“I’d say that there is some natural growth in the market and there is not a lot of new supply,” said Andrew Hochberg, CEO, managing principal and managing broker at Next Realty. “Supply got absorbed over the last year or so and some new properties opened, mostly in the grocery sector.”

While the suburbs have lagged in the recovery cycle, vacancies in well-located centers have started to capture the interest of expanding retailers, particularly chains specializing in home-related goods, according to Marcus & Millichap.

“I think that for suburban downtown retail, if you’re on a major shopping street in the downtown, you’re having good luck, but if you’re off the main street of a downtown, you’ve got a problem,” Hochberg said.

Marcus & Millichap also predicts that investor demand for Chicago retail properties will remain elevated this year as job creation continues at a healthy pace and recovery in the housing market strengthens. Transaction velocity, however, will hold fairly stable as better-quality listings remain in short supply.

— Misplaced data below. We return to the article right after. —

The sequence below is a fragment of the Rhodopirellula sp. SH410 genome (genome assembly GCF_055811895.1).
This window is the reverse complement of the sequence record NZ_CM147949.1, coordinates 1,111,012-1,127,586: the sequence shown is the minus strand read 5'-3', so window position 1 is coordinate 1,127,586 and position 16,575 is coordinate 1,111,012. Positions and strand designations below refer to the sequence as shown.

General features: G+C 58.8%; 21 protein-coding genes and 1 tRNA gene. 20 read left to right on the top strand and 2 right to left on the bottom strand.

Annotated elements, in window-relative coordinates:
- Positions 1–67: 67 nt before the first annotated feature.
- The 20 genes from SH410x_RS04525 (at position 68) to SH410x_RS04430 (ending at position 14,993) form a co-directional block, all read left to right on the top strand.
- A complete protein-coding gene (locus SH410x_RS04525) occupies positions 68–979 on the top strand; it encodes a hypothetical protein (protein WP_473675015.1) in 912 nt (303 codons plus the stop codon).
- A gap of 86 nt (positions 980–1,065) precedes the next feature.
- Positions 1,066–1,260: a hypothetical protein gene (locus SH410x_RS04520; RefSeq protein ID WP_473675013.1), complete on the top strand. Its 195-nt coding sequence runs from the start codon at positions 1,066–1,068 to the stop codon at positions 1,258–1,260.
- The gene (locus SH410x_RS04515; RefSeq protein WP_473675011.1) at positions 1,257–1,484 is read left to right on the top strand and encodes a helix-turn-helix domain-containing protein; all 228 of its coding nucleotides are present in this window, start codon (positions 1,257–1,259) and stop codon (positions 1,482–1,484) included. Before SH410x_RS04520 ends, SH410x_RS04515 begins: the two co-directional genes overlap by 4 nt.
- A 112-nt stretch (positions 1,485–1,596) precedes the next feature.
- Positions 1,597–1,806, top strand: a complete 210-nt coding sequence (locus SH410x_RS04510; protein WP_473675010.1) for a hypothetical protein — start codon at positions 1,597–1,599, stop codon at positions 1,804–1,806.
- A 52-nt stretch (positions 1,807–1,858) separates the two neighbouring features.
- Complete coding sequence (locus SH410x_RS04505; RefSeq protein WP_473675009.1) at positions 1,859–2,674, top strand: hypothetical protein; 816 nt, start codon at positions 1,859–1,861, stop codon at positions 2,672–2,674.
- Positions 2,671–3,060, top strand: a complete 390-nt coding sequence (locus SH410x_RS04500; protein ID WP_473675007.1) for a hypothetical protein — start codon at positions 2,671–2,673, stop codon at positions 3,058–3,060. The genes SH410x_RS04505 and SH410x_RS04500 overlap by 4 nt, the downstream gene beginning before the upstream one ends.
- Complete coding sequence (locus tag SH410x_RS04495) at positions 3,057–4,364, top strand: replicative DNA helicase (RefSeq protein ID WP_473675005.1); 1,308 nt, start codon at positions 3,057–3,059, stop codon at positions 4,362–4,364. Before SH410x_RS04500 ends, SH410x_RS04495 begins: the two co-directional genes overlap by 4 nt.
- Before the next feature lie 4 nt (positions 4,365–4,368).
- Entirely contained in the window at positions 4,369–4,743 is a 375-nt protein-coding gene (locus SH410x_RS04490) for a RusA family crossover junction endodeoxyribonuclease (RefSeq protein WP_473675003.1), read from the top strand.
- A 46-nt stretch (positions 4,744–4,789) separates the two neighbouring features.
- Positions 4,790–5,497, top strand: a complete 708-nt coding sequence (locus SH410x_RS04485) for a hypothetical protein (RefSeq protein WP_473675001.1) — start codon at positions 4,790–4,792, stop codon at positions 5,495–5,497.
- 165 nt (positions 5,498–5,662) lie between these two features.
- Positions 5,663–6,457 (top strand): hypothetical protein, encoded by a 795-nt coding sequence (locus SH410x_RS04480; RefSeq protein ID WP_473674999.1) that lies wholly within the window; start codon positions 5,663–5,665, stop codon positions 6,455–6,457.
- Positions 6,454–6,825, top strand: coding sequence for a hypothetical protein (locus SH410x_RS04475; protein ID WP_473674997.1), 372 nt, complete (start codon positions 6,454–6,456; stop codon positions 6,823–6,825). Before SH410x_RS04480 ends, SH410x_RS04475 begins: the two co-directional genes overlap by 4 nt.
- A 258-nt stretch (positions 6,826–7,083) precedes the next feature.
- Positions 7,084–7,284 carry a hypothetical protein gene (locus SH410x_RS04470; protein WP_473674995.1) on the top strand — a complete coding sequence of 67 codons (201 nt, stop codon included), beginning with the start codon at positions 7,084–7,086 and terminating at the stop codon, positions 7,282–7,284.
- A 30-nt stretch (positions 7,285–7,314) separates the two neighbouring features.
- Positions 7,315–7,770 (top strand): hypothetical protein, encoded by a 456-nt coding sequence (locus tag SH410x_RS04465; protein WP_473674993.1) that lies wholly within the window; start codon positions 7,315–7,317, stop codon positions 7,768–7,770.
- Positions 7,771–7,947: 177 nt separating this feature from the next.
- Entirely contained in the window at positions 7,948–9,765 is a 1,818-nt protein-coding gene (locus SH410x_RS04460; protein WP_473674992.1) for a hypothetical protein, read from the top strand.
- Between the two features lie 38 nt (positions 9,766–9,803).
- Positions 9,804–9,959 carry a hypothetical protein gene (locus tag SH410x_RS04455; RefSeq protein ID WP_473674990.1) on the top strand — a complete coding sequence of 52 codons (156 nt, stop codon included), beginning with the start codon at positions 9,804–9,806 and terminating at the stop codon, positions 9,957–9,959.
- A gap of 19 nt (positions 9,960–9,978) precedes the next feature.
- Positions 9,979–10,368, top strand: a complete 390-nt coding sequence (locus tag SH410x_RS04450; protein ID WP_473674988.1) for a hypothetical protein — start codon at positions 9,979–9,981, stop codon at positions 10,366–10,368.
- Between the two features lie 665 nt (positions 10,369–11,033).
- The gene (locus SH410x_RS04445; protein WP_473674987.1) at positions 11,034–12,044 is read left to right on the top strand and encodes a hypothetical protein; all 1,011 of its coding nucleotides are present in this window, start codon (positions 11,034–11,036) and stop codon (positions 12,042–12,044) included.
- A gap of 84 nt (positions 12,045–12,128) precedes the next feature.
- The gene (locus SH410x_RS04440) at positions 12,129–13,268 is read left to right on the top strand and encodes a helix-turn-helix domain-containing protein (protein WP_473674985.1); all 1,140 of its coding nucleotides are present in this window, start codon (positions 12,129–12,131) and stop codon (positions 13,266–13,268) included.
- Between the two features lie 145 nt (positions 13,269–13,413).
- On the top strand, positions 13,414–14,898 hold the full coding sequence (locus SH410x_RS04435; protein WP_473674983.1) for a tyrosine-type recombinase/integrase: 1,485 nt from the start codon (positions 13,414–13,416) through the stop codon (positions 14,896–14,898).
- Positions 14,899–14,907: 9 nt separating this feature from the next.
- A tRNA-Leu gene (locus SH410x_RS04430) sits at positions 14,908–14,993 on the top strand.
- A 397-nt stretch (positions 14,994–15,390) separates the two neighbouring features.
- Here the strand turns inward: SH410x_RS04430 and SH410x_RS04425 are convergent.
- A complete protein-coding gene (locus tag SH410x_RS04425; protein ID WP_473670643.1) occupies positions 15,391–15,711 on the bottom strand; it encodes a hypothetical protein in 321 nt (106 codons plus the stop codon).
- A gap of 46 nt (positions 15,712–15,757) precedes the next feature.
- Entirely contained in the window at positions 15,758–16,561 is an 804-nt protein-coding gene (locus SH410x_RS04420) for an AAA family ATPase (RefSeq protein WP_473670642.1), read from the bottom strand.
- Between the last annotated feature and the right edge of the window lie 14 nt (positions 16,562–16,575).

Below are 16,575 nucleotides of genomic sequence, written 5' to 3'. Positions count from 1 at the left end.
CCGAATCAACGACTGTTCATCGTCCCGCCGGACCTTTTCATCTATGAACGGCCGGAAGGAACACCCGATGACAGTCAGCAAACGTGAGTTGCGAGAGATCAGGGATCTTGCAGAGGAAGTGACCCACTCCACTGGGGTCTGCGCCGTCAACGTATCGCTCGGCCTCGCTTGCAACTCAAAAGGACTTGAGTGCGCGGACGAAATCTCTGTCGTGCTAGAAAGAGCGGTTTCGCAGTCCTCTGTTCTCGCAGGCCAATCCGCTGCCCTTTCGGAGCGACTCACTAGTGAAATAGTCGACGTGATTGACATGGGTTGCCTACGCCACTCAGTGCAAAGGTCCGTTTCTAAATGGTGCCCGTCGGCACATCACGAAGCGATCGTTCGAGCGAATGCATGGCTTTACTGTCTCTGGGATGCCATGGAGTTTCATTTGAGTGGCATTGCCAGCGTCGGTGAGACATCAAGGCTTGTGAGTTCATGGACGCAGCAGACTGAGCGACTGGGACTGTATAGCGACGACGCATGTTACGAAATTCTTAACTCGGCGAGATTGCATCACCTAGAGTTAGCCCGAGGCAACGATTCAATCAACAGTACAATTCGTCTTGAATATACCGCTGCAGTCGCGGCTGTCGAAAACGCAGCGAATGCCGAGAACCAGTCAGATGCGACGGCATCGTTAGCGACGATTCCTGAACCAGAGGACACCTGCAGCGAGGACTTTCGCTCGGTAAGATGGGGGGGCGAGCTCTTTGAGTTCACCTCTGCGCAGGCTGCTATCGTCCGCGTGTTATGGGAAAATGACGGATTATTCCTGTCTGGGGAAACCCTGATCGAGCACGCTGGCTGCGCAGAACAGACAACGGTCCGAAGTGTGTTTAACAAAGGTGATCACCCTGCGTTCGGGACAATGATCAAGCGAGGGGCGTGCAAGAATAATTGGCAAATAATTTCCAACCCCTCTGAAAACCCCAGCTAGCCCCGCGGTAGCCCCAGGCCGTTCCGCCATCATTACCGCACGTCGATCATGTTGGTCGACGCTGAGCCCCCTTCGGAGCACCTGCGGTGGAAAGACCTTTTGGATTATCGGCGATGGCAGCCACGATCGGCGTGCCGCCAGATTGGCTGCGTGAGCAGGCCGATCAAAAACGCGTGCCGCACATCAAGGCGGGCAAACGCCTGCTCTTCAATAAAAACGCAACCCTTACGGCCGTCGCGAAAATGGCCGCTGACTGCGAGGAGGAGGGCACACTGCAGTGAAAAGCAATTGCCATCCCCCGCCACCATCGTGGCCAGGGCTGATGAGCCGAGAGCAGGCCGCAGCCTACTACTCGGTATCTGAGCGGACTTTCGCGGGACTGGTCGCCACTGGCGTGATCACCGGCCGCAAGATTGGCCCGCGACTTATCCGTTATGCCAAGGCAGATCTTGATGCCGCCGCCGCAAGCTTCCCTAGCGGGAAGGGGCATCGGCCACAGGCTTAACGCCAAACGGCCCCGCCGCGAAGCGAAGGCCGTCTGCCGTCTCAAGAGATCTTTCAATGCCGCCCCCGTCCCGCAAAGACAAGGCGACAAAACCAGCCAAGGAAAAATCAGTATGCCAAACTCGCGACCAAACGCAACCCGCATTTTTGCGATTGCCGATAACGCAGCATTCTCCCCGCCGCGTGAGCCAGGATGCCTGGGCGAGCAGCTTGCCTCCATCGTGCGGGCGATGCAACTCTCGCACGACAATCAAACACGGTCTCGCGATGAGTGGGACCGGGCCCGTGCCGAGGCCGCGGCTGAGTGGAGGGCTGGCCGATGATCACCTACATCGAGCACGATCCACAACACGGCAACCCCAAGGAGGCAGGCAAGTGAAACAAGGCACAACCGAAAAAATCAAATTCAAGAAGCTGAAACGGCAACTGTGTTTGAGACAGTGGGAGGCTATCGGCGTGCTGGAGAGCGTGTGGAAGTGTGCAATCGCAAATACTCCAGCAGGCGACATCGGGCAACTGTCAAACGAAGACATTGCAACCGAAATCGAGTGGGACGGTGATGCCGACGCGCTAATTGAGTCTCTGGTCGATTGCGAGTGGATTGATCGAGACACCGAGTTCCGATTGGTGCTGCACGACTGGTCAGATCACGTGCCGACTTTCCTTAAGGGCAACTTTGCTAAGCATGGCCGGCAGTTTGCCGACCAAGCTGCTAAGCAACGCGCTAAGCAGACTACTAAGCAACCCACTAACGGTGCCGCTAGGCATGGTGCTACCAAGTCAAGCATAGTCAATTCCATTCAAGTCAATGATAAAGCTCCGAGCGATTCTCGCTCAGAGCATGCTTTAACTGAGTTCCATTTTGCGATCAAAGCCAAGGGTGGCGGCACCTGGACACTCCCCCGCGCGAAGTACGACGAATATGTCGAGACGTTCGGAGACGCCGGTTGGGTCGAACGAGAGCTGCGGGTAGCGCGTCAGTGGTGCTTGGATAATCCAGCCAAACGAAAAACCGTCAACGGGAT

“People aren’t building until they have commitments from the tenants and there’s a flight to quality,” said Keely Polczynski, vice president at CBRE. “So people are looking for key intersections and are really looking at the strong underlying fundamentals of the real estate. The fact that construction is slow will help absorb the vacancy that we have, but there is still going to be a flight to quality. So in the B and C markets, you’re still going to see some vacancy.”